In terms of streamlining cooking, I make a lot of fresh food and cook them. I streamline this process via Alice Water's method. I keep a stocked pantry (favorite seasonings, carb staples (rice, pasta, etc.), other necessities(butter, flour, corn starch...)). Then I just learn techniques instead of recipes for my food.  Like I learn the technique to make asian brown sauce to which I can add a little bit more sugar or honey and orange to make orange sauce. A basic balsalmic, oil, emulsifier to make any kind of salad dressing just add one fun ingredient like strawberry. I learn to make a rue which lets me make cream of anything - just add "anything" into the mix.

Making sandwiches for a family is hard.  Throwing a bunch of stuff in a wok/cast iron/enameled cast iron/pyrex/sheet pan with oil and seasoning is where I'm at. 

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Posted (edited)
6 minutes ago, Clarita said:

Making sandwiches for a family is hard.  

Sandwich dinners in our family (and my family of origin, and common in my home country) aren't one person making sandwiches for the whole family. Table is set with bread, various cheeses and charcuterie, raw veggies, perhaps boiled eggs. Every person fixes their own (except very little kids who need help).  It's much less work than cooking, and only 5 minutes for setting the table, so you eat instantly.

Edited by regentrude
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7 minutes ago, Clarita said:

In terms of streamlining cooking, I make a lot of fresh food and cook them. I streamline this process via Alice Water's method. I keep a stocked pantry (favorite seasonings, carb staples (rice, pasta, etc.), other necessities(butter, flour, corn starch...)). Then I just learn techniques instead of recipes for my food. 

Absolutely. I find it easiest to simply shop what's on sale and what looks good and keep a stocked fridge with fresh veggies and some meat/fish/eggs. Then I cook from the ingredients I have on hand, whatever strikes my fancy that day and what fits my mood and the weather. We have sudden temperature swings where I live, and whether it's a soup day or a salad day can change with little notice. I too don't do recipes, but cook free style from whatever I have.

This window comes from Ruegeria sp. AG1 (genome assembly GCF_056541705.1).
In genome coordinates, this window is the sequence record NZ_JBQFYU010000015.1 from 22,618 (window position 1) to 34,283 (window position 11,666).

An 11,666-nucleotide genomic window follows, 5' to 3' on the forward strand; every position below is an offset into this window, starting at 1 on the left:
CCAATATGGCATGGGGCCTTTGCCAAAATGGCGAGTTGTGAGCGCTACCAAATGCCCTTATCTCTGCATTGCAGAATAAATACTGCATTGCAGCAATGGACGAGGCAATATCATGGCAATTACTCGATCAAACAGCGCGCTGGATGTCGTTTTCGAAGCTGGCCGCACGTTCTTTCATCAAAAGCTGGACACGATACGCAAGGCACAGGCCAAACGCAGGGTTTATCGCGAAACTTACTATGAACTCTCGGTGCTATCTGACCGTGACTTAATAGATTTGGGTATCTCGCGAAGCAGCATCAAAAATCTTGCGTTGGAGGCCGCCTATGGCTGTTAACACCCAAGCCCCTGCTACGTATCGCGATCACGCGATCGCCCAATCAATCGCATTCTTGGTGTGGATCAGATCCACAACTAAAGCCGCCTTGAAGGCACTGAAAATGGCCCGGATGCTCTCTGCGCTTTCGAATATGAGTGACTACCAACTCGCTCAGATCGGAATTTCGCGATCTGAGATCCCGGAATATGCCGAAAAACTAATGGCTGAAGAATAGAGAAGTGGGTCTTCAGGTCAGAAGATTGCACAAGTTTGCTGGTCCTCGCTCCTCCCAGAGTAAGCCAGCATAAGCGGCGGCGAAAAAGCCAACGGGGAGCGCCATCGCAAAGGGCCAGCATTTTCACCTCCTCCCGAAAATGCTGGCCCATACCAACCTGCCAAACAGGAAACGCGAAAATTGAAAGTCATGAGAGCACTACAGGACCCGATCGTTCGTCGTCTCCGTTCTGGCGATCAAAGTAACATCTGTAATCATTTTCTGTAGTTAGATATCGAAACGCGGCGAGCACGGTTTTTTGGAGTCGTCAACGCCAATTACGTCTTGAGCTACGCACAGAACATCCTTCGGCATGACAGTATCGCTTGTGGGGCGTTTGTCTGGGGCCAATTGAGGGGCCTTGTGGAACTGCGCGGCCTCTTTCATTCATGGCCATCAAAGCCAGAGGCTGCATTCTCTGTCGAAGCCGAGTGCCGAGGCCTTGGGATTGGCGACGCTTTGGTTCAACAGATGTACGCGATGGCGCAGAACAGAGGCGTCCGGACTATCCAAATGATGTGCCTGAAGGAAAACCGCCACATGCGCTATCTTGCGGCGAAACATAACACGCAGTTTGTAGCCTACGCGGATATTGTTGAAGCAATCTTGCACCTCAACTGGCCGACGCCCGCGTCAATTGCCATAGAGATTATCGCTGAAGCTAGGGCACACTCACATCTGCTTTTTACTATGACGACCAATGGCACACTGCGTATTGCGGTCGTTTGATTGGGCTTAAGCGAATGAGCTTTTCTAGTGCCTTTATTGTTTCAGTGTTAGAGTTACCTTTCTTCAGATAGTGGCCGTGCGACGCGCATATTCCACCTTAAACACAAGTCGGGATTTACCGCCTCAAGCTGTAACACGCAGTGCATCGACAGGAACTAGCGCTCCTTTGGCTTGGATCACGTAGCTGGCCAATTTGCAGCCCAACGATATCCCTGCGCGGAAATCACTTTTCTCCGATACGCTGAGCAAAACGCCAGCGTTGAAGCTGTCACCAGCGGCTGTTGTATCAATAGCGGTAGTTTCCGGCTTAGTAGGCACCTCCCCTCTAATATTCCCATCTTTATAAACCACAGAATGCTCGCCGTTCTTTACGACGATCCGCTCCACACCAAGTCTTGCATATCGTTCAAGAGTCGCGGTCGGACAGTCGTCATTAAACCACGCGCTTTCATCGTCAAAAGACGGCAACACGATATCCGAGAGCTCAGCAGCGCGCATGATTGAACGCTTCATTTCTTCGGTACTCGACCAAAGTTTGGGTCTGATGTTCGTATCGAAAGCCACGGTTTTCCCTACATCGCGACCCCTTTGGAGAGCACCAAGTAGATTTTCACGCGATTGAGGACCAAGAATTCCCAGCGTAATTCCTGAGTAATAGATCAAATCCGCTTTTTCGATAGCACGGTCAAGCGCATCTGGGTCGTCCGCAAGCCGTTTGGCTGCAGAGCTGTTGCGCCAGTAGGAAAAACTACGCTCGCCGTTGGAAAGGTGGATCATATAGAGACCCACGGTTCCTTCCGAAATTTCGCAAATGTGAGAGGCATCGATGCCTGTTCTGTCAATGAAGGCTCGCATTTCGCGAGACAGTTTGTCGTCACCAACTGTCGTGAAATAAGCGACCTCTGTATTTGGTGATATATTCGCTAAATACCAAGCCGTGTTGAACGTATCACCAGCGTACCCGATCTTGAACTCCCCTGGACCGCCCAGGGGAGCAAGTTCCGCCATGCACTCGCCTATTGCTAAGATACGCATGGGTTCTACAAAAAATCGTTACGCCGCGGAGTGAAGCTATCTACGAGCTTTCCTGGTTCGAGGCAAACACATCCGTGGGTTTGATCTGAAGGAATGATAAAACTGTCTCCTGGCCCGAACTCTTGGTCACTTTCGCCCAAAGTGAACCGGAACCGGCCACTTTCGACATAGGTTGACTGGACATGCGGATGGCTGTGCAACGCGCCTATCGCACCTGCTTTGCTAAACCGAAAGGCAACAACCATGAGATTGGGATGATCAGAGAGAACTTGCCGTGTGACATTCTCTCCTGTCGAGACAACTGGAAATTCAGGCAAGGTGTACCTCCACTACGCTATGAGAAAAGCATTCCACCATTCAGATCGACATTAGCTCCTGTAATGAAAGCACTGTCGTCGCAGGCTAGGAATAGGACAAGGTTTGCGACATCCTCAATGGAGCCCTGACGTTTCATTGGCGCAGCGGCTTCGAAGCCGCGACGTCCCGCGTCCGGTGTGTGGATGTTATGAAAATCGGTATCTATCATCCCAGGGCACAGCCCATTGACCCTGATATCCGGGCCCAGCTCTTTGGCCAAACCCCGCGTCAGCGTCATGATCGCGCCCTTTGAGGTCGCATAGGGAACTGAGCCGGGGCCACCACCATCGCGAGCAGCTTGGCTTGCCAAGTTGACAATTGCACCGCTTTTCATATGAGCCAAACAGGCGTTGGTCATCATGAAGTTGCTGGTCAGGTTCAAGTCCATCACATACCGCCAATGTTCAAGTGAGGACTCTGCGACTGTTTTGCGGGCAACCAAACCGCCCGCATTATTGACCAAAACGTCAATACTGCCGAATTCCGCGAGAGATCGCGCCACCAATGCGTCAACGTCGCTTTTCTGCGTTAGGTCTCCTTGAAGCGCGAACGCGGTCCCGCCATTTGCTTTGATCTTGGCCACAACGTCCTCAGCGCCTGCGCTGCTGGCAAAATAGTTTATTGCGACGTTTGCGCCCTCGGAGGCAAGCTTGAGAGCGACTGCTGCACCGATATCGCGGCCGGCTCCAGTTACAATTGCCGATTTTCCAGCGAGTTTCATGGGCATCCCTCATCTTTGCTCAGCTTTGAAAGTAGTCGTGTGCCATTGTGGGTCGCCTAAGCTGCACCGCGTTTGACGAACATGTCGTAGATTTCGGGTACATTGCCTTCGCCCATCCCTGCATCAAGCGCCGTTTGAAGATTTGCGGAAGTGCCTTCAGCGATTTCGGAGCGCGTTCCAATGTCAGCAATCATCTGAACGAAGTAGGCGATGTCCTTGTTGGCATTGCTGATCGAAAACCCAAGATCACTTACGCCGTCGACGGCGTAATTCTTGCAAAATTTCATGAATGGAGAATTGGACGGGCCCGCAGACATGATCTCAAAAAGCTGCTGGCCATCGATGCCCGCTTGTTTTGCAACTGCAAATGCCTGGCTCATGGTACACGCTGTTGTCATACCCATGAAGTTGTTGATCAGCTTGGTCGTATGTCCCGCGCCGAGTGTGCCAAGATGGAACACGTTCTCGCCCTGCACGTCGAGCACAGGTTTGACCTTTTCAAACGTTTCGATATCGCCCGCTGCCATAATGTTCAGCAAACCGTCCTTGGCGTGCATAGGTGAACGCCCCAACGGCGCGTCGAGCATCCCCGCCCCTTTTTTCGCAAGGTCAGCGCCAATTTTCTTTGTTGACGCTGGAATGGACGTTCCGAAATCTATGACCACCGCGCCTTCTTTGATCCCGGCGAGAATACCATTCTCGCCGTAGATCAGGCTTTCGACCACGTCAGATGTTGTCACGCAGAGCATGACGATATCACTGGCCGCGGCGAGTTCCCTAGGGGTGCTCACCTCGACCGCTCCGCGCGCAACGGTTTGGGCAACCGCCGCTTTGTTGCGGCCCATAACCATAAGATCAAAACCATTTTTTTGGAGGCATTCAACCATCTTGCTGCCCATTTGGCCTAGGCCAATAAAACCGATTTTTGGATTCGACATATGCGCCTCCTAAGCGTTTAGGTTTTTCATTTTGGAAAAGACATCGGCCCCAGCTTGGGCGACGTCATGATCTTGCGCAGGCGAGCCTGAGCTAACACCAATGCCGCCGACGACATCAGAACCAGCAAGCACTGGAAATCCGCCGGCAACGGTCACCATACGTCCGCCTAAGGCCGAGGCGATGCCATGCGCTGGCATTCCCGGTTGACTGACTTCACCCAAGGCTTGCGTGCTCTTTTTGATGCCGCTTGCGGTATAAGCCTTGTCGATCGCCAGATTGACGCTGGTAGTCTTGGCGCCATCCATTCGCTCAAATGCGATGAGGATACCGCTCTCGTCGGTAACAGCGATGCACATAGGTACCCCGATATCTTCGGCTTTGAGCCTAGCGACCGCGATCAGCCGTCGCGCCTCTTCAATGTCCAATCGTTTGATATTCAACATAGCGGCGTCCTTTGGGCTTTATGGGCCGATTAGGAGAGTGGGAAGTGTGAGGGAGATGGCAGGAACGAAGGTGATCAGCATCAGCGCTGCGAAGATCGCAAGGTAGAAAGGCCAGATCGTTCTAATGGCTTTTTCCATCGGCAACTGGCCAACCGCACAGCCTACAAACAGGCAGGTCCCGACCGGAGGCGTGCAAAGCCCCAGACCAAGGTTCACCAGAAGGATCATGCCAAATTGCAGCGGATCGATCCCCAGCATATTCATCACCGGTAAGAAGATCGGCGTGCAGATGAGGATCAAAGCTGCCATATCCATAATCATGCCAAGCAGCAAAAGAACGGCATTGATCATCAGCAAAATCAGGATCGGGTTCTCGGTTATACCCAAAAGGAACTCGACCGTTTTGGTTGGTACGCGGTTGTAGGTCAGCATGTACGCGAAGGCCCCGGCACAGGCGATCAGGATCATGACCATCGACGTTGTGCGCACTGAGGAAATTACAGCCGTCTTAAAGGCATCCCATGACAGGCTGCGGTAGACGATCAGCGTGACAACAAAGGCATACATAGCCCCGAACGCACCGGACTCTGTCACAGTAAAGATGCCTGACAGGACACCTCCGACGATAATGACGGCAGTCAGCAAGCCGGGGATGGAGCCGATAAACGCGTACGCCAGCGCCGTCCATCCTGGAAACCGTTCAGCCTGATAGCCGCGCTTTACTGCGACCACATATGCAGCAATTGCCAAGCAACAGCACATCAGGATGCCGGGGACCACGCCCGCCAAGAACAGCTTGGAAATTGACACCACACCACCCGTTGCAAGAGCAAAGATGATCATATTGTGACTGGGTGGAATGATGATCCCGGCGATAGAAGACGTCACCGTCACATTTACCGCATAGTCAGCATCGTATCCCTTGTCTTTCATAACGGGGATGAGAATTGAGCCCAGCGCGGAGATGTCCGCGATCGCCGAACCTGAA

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On 5/31/2021 at 11:49 PM, stripe said:

@regentrude seems to have brilliant ideas that challenge typical ways many Americans, at least, conduct their lives, to make a simple, more streamlined system for herself and her family. She has suggested cold dinners of sandwiches and storing all clothes in the closet, without a dresser.

I think there are more ideas out there that we can benefit from, of how to make life more streamlined, but they just may not occur to us.

I’d love to discuss them here! 

For a non American what is the difference between a closet and a dresser?  Is one hanging and one drawers?

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Posted (edited)

To streamline food shopping, I use the Notes app on my phone, which lets you create lists with checkable boxes. So I have a permanent grocery list of everything I normally buy, and I can easily add the occasional one-off items. I just check any item on the list that I need that week, as I think of it, and then uncheck the box as soon as I put the item in my cart. That basically resets the list and anything that was out of stock or whatever stays checked for the next shopping trip.

Written lists were always hit or miss for me; I'd think of something I needed, tell myself to put it on the list, and then totally forget about it when I was back in the kitchen with the list, or I'd get to the store and realize I left the list at home. With a permanent grocery list in the Notes app, it takes a nanosecond to check a needed item whenever and wherever it occurs to me, and I always have my phone with me at the store.

I think the key to streamlining everything about clothing (buying, matching, washing, etc.) is to have a limited color palette and stick to it. That way everything matches everything else, anything new you buy automatically goes with the rest of your wardrobe, and you can wash everything (or almost everything) together. It also minimizes the number of items you need to own, because you're not needing to buy a whole new outfit because that cute pink flowered top you just bought doesn't go with anything else you own.

My kids have been doing their own laundry since 8 (DD) and 11 (DS). They've always just thrown everything together, no sorting, and generally wash in cool water, except for sheets & towels which use hot. For all three of us, most clothes are either black/gray or blues and greens, so it's not an issue if something bleeds. If someone has a white shirt or hoodie, that can just go in with the sheets & towels. 

(ETA: DS has a lot of team-issued red shirts now that he's in college, but most are synthetic/performance fabrics that don't bleed, and he knows to wash any new red cotton shirts with jeans and other dark colors so it won't matter if they bleed. Plus he has Color Catchers for emergencies if he needs to wash a red team shirt with his white uniform.)

 

Edited by Corraleno
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59 minutes ago, Ausmumof3 said:

For a non American what is the difference between a closet and a dresser?  Is one hanging and one drawers?

Yes. A closet is built into the room with doors and clothes are hung within. A dresser is a separate piece of furniture with drawers.

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Just now, Harriet Vane said:

Yes. A closet is built into the room with doors and clothes are hung within. A dresser is a separate piece of furniture with drawers.